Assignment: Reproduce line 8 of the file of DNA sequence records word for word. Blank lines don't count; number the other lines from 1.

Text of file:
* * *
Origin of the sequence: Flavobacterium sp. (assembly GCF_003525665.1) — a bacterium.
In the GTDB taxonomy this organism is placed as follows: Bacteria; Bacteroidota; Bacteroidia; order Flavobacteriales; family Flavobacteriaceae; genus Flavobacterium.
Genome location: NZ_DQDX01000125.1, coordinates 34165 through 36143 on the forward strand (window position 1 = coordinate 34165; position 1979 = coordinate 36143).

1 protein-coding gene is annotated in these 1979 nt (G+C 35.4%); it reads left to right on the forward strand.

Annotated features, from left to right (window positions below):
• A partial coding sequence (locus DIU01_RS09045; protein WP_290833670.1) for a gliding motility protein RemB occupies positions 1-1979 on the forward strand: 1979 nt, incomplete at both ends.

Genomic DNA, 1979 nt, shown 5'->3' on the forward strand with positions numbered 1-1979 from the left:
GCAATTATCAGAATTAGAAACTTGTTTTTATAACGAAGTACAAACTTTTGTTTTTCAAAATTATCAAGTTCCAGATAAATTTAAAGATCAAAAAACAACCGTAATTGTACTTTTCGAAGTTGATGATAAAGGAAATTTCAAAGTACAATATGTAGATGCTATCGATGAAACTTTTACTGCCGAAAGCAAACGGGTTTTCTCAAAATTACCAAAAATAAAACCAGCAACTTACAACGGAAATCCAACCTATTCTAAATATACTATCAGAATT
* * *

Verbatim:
GCAATTATCAGAATTAGAAACTTGTTTTTATAACGAAGTACAAACTTTTGTTTTTCAAAATTATCAAGTTCCAGATAAATTTAAAGATCAAAAAACAACCGTAATTGTACTTTTCGAAGTTGATGATAAAGGAAATTTCAAAGTACAATATGTAGATGCTATCGATGAAACTTTTACTGCCGAAAGCAAACGGGTTTTCTCAAAATTACCAAAAATAAAACCAGCAACTTACAACGGAAATCCAACCTATTCTAAATATACTATCAGAATT